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  • Chambers's Twentieth Century Dictionary
    • adj Troth-plight (Shak.) betrothed, affianced
    • ***


Chambers's Twentieth Century Dictionary
A.S. treówth.


In literature:

Since she had plighted her troth to another, it was all over, so far as Walter himself was concerned.
"The Guinea Stamp" by Annie S. Swan
Plight we our troth; strong arms are ours to-day, Stout hearts, and manhood proved in many a hard essay.
"The Aeneid of Virgil" by Virgil
Had they been only betrayed into a declaration and a plighting of their troth in a hurry?
"Chambers's Edinburgh Journal, No. 435" by Various
It was not thus that my father had plighted his troth to my fair mother.
"A Flat Iron for a Farthing" by Juliana Horatia Ewing
So the two plighted troth to one another, Herbart and Hilda: and watching their opportunity they stole away on horseback from the castle.
"Theodoric the Goth" by Thomas Hodgkin
Is it possible your troth is plighted to another?
"Fern Vale (Volume 1)" by Colin Munro
The afternoon together ended by Philip's putting his mother's engagement ring on Eva's hand for their plighted troth.
"A Man of Two Countries" by Alice Harriman
Bela and her plighted troth to him stood now between Andor and that past which he must forget.
"A Bride of the Plains" by Baroness Emmuska Orczy
Father, thy daughter nobly wed unto a glorious son, And knit the bonds of peace thereby in troth-plight never done.
"The Æneids of Virgil" by Virgil
They laugh at our plighted troth.
"Browning's England" by Helen Archibald Clarke
And with it I plight thee my troth.
"Told by the Northmen:" by E. M. [Ethel Mary] Wilmot-Buxton
I ask you whether you and Nest are troth-plight?
"Harper's New Monthly Magazine, Vol. 2, No. 8, January, 1851" by Various
Twenty years ago, wilfully and without cause, he deliberately broke with her his plighted troth.
"Rossmoyne" by Unknown
And you know, too, that my love is given and my troth plighted to another.
"Crestlands" by Mary Addams Bayne
It was two o'clock when Mr. Andrew Browne had ridden forth to recapture his plighted troth.
"Belford's Magazine, Volume II, No. 8, January, 1889" by Various
I have plighted my troth to another.
"Pretty Michal" by Mór Jókai
And they plighted their troth, and vowed that their love for each other should never cease.
"Historic Tales, Vol. XIII (of 15)" by Charles Morris
Indeed, he gives us several interesting passages upon the subject of troth-plight.
"Folk-lore of Shakespeare" by Thomas Firminger Thiselton-Dyer
Thus amid black darkness and lightning and storm our troth was plighted.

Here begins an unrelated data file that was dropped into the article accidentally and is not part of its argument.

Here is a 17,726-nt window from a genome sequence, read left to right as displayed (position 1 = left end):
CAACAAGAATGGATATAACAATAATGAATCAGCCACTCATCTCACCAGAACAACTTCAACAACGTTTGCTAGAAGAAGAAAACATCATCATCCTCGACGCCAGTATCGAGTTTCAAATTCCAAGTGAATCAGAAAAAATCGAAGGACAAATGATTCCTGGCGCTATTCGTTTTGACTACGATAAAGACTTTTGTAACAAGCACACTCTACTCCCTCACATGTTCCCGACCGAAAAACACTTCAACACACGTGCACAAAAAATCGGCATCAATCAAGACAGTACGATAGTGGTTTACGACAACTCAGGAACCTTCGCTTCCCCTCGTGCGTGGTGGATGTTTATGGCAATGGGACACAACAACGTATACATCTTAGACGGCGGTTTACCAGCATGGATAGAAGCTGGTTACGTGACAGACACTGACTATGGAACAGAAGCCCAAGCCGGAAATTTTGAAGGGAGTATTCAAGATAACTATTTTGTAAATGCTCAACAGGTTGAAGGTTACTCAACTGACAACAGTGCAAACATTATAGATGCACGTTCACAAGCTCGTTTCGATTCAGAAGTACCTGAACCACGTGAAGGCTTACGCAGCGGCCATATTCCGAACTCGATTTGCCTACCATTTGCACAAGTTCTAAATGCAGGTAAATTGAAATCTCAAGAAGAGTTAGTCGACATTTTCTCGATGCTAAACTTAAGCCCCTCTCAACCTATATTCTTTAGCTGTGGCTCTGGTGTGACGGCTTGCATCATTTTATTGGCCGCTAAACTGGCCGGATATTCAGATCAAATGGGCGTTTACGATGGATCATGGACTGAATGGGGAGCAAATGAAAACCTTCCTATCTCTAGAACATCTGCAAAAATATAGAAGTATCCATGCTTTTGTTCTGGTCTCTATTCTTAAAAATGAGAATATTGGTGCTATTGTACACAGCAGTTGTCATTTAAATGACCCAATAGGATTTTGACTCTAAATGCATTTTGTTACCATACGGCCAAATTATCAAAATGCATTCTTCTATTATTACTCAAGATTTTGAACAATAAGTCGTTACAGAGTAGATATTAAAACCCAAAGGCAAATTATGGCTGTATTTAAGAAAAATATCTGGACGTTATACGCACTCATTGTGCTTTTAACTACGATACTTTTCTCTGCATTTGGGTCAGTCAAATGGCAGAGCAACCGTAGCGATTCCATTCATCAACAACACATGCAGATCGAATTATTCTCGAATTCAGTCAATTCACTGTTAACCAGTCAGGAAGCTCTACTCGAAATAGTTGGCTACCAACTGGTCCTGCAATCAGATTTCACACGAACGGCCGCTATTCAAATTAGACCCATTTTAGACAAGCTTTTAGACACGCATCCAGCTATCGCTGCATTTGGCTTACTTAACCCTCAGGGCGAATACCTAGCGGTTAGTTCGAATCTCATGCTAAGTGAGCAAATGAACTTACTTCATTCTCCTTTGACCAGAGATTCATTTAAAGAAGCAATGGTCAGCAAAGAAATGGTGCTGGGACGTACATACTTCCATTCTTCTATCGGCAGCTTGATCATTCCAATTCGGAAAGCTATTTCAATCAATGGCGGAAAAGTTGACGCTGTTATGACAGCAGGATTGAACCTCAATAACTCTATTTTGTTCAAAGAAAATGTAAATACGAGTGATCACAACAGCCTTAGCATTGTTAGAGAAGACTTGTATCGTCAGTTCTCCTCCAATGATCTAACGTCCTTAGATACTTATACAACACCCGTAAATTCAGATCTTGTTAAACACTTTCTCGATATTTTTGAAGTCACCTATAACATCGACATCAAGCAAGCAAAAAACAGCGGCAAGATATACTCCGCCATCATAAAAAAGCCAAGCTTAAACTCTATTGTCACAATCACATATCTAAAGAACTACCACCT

"A Frontier Mystery" by Bertram Mitford
Manna and Eric had helped him to buy an inn at the capital, and he had plighted his troth to the daughter of mine host of the Victoria.
"Villa Eden:" by Berthold Auerbach

In poetry:

'Thither will I come,' proud Percy said,
'By the might of Our Ladye';
'There will I bide thee' said the Douglas,
'My troth I plight to thee.'
"The Battle Of Otterburn" by Anonymous British
"Thither will I come," proud Percy said,
"By the might of Our Ladye!"--
"There will I bide thee," said the Douglas,
"My troth I plight to thee."
"Battle Of Otterbourne" by Anonymous British
What should a maiden be? She should be loath
Lightly to give or receive loving troth;
But when her faith is once plighted, till breath
Leave her, her love should be stronger than death.
"Simplex Munditiis" by E W Bowling
I next went to her brother, and I painted a' my pain,
I told him o' our plighted troth, but it was a' in vain;
Though he was deep in love himsel', nae feeling he'd for me;
O poverty! O poverty! that love should bow to thee.
"O Poverty!" by Alexander Hume
Sire, your highness does me grace.
This, the last portrait, bears my form and name,
And you would write this motto on the frame!
"This last, sprung from the noblest and the best,
Betrayed his plighted troth, and sold his guest!"
"The Roll Of The De Silve Race" by Victor Marie Hugo
Then King Edward took the Countess by the hand, and said,
Come, Edward, take your bride by the hand, and don't be afraid;
And do not think, my beloved son, that with you I feel wroth,
Therefore, take the Countess by the hand, and plight your troth.
"Jack o' the Cudgel" by William Topaz McGonagall

In news:

In this dynamic production, plots are hatched, troths are plighted, honor is impugned and defended, wars are fought, and swords are crossed at every opportunity.